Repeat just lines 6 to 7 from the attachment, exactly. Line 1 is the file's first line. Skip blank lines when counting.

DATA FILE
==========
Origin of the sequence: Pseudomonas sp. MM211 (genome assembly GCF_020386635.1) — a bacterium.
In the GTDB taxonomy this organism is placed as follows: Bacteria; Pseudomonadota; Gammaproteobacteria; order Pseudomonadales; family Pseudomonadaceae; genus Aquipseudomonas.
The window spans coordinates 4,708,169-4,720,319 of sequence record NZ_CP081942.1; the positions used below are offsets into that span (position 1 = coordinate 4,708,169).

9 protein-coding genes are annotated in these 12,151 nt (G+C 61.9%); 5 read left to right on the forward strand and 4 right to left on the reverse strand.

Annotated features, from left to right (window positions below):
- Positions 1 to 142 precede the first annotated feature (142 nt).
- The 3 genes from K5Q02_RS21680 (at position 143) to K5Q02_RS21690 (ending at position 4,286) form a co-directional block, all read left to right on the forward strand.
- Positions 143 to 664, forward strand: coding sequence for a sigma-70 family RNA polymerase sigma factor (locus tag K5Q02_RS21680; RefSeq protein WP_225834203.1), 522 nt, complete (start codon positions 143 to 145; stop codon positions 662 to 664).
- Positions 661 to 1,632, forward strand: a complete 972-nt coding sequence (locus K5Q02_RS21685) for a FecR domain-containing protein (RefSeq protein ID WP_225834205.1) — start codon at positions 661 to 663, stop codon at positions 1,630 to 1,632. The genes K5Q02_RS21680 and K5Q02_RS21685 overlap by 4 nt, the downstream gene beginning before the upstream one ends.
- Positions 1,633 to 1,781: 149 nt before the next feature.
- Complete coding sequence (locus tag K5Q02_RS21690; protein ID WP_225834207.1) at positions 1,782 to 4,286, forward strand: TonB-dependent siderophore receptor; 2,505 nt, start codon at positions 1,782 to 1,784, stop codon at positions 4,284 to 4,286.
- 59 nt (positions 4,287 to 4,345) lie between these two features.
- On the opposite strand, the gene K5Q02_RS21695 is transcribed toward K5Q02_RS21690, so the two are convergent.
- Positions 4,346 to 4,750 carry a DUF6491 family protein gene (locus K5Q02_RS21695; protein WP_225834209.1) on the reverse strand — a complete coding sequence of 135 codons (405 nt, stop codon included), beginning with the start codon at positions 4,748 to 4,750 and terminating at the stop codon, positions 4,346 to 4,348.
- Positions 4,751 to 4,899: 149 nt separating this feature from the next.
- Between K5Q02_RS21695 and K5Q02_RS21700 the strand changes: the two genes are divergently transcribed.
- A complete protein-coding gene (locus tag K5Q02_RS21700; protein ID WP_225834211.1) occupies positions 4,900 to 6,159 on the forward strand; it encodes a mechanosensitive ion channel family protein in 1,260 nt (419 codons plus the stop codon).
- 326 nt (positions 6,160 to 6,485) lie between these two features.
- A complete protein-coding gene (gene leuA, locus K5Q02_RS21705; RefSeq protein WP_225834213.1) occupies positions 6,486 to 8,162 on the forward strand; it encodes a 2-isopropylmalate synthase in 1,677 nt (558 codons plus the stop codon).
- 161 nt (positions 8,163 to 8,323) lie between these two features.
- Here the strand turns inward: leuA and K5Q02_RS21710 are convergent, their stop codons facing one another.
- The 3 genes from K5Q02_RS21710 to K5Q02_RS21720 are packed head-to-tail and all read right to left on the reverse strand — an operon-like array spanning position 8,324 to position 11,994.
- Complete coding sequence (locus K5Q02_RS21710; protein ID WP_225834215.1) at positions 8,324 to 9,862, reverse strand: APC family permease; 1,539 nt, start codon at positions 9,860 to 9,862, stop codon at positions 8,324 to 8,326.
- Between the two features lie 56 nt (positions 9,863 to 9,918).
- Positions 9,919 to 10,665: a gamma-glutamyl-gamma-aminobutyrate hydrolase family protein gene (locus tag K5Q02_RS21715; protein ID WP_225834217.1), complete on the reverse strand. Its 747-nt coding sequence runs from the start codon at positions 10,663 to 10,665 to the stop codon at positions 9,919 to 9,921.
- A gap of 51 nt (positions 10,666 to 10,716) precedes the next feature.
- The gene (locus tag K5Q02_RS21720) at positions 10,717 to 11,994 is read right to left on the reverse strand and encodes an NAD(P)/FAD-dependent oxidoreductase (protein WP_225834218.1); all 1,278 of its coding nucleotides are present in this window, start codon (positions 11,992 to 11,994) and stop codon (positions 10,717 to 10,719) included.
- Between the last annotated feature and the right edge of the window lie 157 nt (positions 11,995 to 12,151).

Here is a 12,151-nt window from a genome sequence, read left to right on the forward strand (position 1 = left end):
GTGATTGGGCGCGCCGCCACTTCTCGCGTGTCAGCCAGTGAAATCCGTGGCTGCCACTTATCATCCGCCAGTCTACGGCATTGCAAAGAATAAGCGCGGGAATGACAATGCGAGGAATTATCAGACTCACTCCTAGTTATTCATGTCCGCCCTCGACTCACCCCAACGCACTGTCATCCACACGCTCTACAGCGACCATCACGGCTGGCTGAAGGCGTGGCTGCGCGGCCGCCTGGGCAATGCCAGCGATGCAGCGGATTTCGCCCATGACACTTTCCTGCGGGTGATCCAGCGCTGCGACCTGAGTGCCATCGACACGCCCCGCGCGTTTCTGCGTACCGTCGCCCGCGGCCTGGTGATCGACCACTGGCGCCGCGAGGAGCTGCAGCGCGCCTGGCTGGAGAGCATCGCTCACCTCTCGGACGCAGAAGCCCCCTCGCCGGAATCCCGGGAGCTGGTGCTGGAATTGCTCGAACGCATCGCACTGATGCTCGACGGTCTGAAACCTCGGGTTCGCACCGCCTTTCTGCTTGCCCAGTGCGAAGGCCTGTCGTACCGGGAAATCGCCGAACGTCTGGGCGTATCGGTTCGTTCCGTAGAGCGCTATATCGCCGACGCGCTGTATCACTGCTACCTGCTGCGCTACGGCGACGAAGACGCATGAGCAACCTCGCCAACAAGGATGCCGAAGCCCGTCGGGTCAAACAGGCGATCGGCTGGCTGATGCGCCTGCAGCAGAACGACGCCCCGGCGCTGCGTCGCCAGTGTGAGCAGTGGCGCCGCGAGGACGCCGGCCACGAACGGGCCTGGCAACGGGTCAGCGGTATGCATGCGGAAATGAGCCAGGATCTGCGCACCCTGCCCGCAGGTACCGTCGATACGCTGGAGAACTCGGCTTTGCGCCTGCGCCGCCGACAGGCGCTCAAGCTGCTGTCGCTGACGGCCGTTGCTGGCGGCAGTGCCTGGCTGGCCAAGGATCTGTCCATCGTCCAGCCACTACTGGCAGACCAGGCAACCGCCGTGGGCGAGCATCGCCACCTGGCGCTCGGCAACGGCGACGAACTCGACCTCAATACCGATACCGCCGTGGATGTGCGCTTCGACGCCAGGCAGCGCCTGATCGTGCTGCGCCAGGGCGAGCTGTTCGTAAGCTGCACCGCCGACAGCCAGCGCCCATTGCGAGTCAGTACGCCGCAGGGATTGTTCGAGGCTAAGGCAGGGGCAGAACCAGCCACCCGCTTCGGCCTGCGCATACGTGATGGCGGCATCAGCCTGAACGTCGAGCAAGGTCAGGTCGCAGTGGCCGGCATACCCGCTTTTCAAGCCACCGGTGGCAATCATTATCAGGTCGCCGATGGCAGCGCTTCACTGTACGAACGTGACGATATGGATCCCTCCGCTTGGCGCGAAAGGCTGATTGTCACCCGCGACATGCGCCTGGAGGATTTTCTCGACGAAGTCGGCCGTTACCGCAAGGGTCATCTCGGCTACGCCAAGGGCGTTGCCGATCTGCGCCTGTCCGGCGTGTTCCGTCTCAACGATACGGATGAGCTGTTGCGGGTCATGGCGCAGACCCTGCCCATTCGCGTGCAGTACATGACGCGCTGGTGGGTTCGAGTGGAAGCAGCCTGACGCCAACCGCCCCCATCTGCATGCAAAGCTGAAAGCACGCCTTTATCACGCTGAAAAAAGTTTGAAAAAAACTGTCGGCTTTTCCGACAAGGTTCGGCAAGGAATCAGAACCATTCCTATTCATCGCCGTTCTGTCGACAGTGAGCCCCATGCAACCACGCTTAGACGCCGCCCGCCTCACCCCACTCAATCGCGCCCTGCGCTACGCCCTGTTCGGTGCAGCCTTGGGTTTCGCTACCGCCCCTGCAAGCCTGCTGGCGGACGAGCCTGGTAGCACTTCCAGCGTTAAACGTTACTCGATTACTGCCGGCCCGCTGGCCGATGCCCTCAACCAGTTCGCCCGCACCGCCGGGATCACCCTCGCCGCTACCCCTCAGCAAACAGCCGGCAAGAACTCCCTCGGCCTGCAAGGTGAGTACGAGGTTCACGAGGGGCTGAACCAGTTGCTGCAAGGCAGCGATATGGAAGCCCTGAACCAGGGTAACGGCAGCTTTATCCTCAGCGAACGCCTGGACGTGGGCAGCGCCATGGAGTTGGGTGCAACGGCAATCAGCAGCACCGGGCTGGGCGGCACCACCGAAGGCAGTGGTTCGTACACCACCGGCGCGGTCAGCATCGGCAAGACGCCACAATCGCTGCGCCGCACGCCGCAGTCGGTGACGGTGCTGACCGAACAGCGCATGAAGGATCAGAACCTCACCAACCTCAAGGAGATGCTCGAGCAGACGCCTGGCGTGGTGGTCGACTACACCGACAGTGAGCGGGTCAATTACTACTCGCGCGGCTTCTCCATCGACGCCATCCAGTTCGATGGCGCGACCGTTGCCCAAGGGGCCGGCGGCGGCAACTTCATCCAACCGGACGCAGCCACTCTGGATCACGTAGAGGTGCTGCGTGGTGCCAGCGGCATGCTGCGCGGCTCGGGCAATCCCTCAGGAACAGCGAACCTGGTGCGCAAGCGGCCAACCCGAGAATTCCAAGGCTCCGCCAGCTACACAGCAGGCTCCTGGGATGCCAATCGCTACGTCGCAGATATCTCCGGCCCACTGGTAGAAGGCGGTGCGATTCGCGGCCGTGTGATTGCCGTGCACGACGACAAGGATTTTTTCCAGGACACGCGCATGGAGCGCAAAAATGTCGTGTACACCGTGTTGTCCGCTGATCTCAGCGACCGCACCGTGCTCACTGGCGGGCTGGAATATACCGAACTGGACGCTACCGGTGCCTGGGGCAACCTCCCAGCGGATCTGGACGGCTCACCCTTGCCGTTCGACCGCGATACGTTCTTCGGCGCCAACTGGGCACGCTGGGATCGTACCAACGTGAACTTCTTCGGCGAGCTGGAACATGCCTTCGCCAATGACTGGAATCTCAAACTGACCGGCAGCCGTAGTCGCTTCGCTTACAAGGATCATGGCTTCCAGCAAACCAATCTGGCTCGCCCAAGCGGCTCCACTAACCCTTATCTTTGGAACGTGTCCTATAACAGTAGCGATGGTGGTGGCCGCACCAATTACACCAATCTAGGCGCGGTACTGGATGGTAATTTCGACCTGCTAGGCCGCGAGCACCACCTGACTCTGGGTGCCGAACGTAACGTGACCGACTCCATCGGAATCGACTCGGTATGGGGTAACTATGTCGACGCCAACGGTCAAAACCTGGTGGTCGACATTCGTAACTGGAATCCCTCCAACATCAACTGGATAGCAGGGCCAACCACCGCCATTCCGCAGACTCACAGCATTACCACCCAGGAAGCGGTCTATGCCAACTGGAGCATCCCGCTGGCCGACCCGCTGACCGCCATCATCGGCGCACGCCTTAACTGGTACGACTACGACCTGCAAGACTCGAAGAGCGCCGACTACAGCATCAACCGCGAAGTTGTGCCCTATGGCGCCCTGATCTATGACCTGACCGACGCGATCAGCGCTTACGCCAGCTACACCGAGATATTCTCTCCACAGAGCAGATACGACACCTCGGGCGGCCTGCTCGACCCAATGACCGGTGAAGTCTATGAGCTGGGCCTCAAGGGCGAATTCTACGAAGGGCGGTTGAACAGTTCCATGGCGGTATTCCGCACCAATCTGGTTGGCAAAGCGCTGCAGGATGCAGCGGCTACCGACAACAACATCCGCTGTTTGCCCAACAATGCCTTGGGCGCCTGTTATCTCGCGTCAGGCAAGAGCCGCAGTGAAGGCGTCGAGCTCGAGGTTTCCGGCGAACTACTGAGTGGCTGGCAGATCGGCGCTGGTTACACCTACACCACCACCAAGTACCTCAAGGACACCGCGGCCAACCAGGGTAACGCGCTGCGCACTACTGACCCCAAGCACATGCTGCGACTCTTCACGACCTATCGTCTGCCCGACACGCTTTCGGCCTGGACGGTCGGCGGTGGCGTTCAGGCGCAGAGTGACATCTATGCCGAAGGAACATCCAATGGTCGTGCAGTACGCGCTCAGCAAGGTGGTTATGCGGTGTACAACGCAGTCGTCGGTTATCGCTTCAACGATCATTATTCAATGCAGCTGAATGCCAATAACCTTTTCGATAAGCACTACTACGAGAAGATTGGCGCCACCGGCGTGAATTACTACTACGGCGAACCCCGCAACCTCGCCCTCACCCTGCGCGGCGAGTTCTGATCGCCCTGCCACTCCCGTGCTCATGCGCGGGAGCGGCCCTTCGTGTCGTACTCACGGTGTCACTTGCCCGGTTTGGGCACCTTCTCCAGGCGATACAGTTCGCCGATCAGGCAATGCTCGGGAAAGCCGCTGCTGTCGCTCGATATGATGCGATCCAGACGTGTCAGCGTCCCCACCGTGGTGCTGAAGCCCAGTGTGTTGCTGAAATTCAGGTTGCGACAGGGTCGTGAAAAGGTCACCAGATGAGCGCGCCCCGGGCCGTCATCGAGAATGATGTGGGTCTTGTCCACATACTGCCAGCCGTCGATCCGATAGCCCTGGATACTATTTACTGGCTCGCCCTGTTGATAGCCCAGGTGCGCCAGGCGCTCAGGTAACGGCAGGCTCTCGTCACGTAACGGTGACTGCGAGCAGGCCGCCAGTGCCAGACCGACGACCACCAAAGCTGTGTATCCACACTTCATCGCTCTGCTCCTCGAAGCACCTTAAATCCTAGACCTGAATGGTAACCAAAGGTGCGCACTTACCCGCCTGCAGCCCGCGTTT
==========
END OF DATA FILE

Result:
- Positions 1 to 142 precede the first annotated feature (142 nt).
- The 3 genes from K5Q02_RS21680 (at position 143) to K5Q02_RS21690 (ending at position 4,286) form a co-directional block, all read left to right on the forward strand.